d. Government Disclosure

Companies had routinely complained that they were required to hand over trade secret information to Chinese authorities in order to do business there, only to have government officials provide Chinese businesses with the information, who would unfairly compete with the new market entrants. The preliminary trade agreement prohibits the unauthorized disclosure of trade secrets and confidential business information, and places limits on the individuals within the government who are authorized to access any such information.

Any requests within the Chinese government for this information must be related to the exercise of investigative or regulatory authority and limited to persons necessary to carry out these activities. There are also restrictions in place to protect the information from those who may have conflicts of interest. Violations will result in yet-to-be finalized criminal, civil, and administrative penalties—including monetary fines, suspension or termination of employment, and imprisonment.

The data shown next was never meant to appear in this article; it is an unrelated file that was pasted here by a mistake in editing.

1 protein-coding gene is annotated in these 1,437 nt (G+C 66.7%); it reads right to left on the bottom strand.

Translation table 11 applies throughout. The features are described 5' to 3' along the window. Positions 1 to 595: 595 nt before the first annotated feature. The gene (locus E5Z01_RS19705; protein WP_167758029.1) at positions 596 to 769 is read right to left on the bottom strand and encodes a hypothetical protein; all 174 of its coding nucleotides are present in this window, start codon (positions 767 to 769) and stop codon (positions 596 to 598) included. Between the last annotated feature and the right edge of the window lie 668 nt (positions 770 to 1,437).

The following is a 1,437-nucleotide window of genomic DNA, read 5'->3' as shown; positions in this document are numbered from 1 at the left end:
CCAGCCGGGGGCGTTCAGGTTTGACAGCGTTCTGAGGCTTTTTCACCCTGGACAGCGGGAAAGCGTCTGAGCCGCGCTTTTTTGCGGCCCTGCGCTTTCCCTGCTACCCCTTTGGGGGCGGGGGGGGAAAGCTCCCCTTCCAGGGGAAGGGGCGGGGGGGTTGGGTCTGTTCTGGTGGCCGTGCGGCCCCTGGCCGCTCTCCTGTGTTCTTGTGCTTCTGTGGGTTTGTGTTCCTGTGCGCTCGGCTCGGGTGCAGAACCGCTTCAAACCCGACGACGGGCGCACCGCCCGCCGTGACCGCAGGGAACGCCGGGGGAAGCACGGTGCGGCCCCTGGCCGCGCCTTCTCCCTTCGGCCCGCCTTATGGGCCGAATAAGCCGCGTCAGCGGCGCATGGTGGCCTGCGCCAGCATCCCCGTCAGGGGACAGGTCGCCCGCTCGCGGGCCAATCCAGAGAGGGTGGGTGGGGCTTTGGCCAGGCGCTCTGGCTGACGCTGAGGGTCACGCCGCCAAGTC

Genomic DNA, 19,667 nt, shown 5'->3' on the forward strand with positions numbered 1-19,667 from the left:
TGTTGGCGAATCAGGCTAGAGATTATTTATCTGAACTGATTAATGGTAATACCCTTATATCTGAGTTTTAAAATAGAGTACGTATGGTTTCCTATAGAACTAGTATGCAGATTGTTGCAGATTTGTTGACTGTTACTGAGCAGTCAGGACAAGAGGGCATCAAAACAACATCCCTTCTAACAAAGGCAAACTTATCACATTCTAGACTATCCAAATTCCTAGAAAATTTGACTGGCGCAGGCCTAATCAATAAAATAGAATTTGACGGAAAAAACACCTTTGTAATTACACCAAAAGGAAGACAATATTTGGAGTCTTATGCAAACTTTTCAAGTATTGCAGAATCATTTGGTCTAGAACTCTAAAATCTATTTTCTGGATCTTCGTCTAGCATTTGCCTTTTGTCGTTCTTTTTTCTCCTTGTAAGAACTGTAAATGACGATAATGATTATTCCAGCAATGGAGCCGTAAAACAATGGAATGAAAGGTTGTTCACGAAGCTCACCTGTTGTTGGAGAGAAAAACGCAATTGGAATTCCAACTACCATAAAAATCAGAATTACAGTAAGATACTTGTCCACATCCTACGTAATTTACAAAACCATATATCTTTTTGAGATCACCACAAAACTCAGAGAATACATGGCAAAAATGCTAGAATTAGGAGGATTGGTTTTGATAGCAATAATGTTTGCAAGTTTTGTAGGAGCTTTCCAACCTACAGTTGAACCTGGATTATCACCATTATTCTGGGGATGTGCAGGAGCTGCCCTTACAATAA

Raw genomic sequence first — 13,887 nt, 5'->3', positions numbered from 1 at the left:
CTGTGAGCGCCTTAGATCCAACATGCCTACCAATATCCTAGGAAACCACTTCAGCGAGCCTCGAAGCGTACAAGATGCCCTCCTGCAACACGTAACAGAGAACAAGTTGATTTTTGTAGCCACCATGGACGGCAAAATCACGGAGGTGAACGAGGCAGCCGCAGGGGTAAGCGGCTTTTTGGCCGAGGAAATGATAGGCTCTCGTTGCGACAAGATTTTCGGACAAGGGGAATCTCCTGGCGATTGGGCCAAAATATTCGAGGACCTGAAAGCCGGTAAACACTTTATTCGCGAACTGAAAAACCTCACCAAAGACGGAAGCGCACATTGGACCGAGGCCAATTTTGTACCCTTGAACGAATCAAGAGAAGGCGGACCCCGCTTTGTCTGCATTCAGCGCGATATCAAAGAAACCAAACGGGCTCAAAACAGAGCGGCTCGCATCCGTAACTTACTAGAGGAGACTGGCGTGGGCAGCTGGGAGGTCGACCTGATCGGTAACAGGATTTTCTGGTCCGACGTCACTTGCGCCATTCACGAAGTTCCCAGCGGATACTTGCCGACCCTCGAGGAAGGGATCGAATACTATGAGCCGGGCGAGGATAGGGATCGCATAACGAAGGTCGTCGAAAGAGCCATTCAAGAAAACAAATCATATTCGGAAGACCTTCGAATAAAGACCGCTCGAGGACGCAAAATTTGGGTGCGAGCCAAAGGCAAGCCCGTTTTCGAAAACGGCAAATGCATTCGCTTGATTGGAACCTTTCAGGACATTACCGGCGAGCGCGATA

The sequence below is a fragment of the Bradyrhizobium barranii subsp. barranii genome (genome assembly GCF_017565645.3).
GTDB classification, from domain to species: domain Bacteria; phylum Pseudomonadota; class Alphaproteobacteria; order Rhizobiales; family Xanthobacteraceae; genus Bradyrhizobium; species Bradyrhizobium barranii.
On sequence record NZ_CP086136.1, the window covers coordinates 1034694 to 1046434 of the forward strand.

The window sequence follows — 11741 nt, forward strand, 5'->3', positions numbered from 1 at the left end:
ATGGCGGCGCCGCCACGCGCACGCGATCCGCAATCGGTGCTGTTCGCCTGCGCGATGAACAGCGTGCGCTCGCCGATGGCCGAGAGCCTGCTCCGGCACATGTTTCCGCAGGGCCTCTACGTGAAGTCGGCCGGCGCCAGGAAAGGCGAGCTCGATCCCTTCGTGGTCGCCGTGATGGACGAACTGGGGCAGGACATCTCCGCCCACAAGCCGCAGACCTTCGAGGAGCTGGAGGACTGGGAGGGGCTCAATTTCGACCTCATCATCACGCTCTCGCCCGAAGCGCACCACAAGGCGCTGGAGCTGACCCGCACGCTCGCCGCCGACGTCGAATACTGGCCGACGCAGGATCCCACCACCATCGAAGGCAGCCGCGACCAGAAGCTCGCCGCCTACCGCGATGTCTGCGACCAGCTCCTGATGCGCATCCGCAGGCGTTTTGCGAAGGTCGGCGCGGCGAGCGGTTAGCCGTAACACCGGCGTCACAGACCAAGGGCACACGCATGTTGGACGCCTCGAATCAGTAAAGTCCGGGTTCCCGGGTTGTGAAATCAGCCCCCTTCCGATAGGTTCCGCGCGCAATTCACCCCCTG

III. Counterfeit Medicines

China has agreed to “effective and expeditious” enforcement actions related to counterfeit pharmaceuticals and to publish the information on the measurable results of its enforcement actions each quarter. The enforcement data will include seizures, revocation of licenses, and fines. China will also share with the United States the registration information for pharmaceutical raw material sites Chinese authorities have inspected. The agreement includes a separate provision for “significantly increasing the number of enforcement actions” for counterfeit goods with health and safety risks.

IV. Conclusion

While many of the details regarding China’s implementation of these measures is yet to be determined, Phase I of the trade agreement represents a recognition by China that it must have sufficient enforcement of intellectual property rights to become a world player in the development of pharmaceutical products. Otherwise, companies will not invest in China because they do not feel the necessary mechanisms are in place to protect their intellectual property. As a clearer picture emerges, companies should investigate whether their internal calculus on conducting business in China should change, and prepare themselves accordingly.